Russell: Everyone on my team has full ownership of everything they do, and can change it in any way to make us all better. They know that and do that.  Failure is fine – that’s how people learn. Failure twice is a blind spot and needs mitigation, which is part of my job.

IIR: Which is most important to your organization or team? (mission, core values or vision?)
How do you communicate the “core values” to your team?

Russell: Our current mantra is Scalable and Sustainable. We will only exceed as ONE with many.  

IIR: How do you help a new employee understand the culture of your organization?

Russell: We share our Mission, Vision, Values and spend lots of time with them. 

IIR: What is one characteristic that you believe every leader should possess?

Russell: Trust in providence with a humble heart.  

IIR: What is the biggest challenge facing leaders today?

Russell: The perception of being busy when we could be wasting our time on the wrong things.

IIR: What is the one behavior or trait that you have seen derail more leaders’ careers?

Russell: Avoidance of conflict and accountability 

IIR: Can you explain the impact that social media has made on you as a leader?

Russell: It connects us to others every minute of the day (good) and provides us with a huge diversion to not focus (bad).  

IIR: What advice would you give someone going into a leadership position for the first time?

Russell: Be brave, have a strategy, be ready to change that strategy and be open to growth throw trips and falls.  

IIR: What are you doing to ensure you continue to grow and develop as a leader?

Russell: I am part of a CEO group that meets monthly to keep each other on track.

Russell will be speaking at ProjectWorld & World Congress for Business Analysts 2014, taking place in Seattle, Washington September 22-24th at the W Hotel. The 2014 program is designed with courses for all training levels, a robust agenda, and most importantly tangible lessons which you can begin implementing the day you return to your office, making you even more valuable to your organization. PW&WCBA offers attendees 36 PDU/CDUs - that's more than half of the required credits necessary to maintain your certification in just one place.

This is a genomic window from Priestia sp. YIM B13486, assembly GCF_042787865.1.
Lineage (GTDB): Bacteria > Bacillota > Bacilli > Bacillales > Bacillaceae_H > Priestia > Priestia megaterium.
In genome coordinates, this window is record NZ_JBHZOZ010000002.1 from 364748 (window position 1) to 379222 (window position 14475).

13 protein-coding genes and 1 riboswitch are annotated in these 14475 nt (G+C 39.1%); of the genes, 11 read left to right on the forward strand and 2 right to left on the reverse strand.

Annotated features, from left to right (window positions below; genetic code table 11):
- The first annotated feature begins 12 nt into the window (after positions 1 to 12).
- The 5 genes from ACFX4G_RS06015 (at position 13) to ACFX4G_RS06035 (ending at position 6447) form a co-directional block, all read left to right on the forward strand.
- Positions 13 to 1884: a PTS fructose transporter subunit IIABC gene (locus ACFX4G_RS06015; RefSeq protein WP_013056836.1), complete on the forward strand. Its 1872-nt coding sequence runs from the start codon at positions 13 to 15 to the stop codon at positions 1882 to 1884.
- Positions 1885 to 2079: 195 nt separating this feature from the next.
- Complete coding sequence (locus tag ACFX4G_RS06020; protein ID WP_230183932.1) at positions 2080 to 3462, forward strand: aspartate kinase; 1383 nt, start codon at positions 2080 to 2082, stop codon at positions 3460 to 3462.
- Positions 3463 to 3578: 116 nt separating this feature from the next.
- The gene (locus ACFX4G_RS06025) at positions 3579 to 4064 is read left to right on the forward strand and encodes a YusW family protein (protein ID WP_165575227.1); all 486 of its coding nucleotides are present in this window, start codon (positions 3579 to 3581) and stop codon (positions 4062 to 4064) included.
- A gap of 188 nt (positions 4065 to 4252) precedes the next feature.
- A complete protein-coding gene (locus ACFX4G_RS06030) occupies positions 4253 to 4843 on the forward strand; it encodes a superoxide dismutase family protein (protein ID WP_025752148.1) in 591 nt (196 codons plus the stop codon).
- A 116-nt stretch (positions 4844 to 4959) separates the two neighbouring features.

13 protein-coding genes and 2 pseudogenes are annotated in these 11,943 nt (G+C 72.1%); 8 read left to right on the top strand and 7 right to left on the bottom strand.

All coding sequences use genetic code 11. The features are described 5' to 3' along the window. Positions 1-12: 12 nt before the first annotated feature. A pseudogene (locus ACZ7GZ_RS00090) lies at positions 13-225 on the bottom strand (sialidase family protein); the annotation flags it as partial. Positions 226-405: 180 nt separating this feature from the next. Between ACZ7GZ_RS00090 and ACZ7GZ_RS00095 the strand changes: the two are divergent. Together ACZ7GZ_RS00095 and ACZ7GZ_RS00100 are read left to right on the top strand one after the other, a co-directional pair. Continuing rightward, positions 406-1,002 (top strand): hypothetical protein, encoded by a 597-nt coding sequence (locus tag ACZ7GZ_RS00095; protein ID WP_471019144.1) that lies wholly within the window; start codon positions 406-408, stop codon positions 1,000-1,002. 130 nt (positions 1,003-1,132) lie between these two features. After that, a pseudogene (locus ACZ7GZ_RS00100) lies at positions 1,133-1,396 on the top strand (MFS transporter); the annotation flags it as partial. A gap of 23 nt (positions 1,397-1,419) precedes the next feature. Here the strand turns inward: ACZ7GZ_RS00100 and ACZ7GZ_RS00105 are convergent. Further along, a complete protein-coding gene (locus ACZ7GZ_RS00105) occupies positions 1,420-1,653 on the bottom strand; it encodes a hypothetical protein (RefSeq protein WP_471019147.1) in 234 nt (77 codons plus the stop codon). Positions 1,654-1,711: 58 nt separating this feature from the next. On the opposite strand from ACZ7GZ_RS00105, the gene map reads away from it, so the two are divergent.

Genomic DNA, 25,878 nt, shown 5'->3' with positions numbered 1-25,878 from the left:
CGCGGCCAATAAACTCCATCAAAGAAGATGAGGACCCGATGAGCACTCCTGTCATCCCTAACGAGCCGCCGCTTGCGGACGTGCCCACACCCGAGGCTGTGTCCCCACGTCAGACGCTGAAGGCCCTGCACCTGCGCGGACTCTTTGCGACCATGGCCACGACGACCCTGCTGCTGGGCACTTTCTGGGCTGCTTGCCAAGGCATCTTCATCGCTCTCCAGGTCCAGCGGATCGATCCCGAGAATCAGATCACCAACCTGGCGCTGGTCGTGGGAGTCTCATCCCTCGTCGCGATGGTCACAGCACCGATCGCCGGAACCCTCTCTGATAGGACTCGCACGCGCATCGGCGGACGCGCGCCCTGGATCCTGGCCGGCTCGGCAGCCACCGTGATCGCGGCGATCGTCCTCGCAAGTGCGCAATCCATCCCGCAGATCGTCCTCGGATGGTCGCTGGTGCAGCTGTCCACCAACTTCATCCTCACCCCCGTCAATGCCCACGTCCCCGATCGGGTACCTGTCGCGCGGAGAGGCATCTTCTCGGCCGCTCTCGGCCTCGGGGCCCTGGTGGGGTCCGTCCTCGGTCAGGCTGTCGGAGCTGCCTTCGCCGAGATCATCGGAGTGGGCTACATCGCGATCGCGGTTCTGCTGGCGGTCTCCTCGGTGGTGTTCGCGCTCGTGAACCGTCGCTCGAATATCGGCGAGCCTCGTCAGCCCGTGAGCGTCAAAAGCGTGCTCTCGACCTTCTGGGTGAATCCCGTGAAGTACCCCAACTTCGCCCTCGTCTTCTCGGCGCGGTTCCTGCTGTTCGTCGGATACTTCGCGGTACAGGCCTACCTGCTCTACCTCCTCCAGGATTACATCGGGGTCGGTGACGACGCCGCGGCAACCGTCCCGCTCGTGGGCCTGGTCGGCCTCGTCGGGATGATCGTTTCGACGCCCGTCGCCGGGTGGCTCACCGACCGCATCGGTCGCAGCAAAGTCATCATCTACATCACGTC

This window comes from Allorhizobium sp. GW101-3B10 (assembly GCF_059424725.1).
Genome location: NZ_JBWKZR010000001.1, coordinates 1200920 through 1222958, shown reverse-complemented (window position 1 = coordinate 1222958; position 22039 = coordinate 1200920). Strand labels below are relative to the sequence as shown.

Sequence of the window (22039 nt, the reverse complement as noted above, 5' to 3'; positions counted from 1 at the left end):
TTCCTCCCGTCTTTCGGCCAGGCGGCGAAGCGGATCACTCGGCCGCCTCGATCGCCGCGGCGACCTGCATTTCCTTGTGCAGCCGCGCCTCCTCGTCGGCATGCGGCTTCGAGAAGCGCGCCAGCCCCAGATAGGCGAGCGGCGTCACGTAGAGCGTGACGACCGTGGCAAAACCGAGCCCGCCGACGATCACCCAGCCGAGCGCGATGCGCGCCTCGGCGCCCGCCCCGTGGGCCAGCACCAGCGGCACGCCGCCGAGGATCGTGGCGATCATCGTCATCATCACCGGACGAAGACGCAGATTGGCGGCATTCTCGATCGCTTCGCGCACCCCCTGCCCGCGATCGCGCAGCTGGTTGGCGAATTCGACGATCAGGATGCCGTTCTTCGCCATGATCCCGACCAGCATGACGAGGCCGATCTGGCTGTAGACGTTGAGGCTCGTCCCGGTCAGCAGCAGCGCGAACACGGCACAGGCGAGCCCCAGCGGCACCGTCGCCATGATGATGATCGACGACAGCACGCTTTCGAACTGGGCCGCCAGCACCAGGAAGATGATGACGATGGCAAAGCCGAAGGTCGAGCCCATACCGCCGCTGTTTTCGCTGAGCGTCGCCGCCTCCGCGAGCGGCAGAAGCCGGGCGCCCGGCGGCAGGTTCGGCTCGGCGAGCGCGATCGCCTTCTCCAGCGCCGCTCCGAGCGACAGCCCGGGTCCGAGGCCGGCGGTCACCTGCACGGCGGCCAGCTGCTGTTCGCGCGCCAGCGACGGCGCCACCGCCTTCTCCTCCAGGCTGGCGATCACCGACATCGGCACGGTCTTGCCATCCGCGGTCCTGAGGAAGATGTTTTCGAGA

To learn more or register for the event, click here: http://bit.ly/1lIhzzc
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Wednesday, May 14, 2014

Causes of Conflict in Project Management

There will be times when a project doesn’t run as smooth as you had planned. When you put together a group of intellectuals that all have the same goal, but have different ways to achieve that goal, is when you’ll run into problems in project management. Team conflict is challenging for project leaders but it is not necessarily bad. Conflict can lead to new ideas and approaches and facilitate the surfacing of important issues between team members if it is managed well.

In fact, according to various research studies on team conflict, the major sources of conflict among project teams are project goals not agreed upon, disagreement of the project's priorities and conflicting work schedules. This is no surprise since most organizations today run multiple projects and employees often find themselves serving on a variety of project teams.

Here is an infographic from Visual.ly that highlights the key causes of conflict in project management teams today:

Project Management Conflict
Explore more visuals like this one on the web's largest information design community - Visually.

Tuesday, May 6, 2014

Leadership Lessons to Live By

In virtually every industry that exists today, leaders must set aside more time to reflect and assess their thinking, capabilities, and strategies. It is crucial that they evaluate how their leadership brand is being perceived by others and whether or not it requires a tune-up.  

According to Forbes, here are leadership lessons to help you accelerate your career as a leader.

Opportunities Are Everywhere
Leadership requires circular vision and when you begin to grow complacent, you only see the obvious details before you.  In fact, your mindset becomes stagnate because you are not stretching your perspectives enough to see more than you want to. When you fall into this trap, it’s time to reshuffle the deck, and map out the factors that are influencing your thinking. You must begin to identify areas that can be improved – such as relationships, culture, networking, how you are investing in yourself, etc.